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    Shining like a star

    Fatih Özatay, PhD04 October 2011 - Okunma Sayısı: 1099

    The gap between per capita income in developed countries and in Turkey did not narrow down despite the 4.8 percent average growth.

    In his inauguration speech for the new legislative year, President Abdullah Gül stated an important point: If Turkey grows by 10 percent each year continuously until 2023; per capita income will reach 80 percent that of the European Union by then.

    Let me recall some figures: average growth rate of Turkey was 4.8 percent between 1951 and 2010 and 3.9 percent between 2001 and 2010. The economy grew by 4.8 percent in average in the 2003-2010 period. If we assume that the growth in 2011 will be 7 percent, the average for the last five years (2007-2011) will stand at 3.2 percent. Please note that the pessimistic scenario of the IMF estimates Turkey’s growth at 2.5 percent in 2012 with the assumption that things will not get worse in Europe and the US will not face another recession. In short, average growth rate for the 2003-2012 period will be 3.5 percent at max even if the world does not get in deeper trouble and the growth performance outpaces the IMF’s estimations under the pessimistic scenario, that is, if the forecast of Ali Babacan that Turkey cannot achieve the long term growth average proves correct. Under these circumstances, the 2003-2012 growth average will not be so different than the 2003-2011 average. I obviously have a reason to talk about these numbers: Turkey “which shines like a star” has to double the growth performance of the last decade or the last five decades to achieve by 2023 the per capita income level pointed by President Gül.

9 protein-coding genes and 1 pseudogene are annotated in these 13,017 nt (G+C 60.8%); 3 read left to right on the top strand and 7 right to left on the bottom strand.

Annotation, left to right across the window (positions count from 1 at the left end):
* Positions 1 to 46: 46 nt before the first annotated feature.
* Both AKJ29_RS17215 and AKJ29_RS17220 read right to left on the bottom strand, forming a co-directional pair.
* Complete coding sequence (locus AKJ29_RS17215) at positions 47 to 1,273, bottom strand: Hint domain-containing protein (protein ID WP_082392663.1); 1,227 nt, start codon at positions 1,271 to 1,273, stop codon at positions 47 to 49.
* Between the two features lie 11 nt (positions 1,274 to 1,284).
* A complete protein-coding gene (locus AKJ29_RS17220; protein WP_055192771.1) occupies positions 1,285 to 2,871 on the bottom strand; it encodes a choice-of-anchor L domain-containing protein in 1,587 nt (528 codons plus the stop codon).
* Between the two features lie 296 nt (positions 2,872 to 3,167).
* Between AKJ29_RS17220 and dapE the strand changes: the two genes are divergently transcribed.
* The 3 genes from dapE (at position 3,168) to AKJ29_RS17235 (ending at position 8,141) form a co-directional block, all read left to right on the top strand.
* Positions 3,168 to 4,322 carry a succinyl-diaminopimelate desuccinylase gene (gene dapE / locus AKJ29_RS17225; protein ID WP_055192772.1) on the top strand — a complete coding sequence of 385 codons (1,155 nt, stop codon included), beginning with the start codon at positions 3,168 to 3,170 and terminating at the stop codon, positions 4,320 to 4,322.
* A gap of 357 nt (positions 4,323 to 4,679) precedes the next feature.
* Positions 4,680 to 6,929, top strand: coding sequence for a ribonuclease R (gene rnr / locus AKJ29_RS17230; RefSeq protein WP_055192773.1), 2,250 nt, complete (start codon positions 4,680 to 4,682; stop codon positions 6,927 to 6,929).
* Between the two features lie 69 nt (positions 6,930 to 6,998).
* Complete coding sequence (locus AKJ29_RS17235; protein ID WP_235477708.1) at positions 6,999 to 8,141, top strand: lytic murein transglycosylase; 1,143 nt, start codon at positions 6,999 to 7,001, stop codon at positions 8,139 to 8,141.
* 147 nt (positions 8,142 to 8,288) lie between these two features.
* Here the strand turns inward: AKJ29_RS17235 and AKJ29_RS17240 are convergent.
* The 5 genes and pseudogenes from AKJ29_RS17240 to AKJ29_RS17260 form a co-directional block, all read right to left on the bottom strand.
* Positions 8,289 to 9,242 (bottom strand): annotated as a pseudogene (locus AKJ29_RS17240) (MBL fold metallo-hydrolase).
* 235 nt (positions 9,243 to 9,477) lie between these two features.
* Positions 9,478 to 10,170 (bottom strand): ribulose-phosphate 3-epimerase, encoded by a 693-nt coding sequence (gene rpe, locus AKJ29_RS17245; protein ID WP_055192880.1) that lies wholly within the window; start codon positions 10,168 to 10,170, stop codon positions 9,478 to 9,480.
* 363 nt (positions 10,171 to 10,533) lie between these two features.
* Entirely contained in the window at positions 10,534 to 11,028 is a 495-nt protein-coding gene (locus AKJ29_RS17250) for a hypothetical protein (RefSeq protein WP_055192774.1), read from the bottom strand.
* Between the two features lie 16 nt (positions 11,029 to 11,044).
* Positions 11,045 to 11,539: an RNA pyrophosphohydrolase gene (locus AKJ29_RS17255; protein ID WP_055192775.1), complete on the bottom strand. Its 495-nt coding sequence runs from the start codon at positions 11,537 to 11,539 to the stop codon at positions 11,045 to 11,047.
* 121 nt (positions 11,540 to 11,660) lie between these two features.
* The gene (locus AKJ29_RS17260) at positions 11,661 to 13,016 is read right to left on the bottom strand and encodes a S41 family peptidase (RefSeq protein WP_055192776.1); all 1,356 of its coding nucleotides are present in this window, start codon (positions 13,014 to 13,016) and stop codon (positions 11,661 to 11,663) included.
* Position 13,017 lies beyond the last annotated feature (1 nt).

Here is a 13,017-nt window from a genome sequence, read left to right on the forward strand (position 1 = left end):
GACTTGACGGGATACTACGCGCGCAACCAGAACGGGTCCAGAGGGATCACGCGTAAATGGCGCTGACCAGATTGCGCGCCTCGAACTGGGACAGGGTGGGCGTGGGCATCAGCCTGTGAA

If “shining like a star” refers only to stability, I have nothing to say. Turkey made great effort to enable economic stability following the 2001 and good results were received eventually. Rest of the world has been dealing with high budget deficits and high public debt, none of which are a problem for Turkey currently.  Similarly, while the world is trying to figure out which banks are to bankrupt and how much capital must be transferred as a bailout, Turkey enjoys a solid banking sector. Risk perception is on the hike throughout the world; but this is not the case with Turkey. Given that the “rest of the world” refers not to developing but to developed countries, circles interested in astrology might believe that Turkey is “shining like a star”.

    Nevertheless, if “shining like a star” has to do with the level of welfare in a country being higher than other countries, Turkey is evidently not doing so. The point President Gül made puts this fact forth clearly. I want to stress one thing that is frequently highlighted in this column: The gap between per capita income in developed countries and in Turkey did not narrow down despite the 4.8 percent average growth. But this is not our fate. Some countries managed to close the income gap. If Turkey really wants to shine like a star, it has to turn its face to the earth from the sky.

    This commentary was published in Radikal daily on 04.10.2011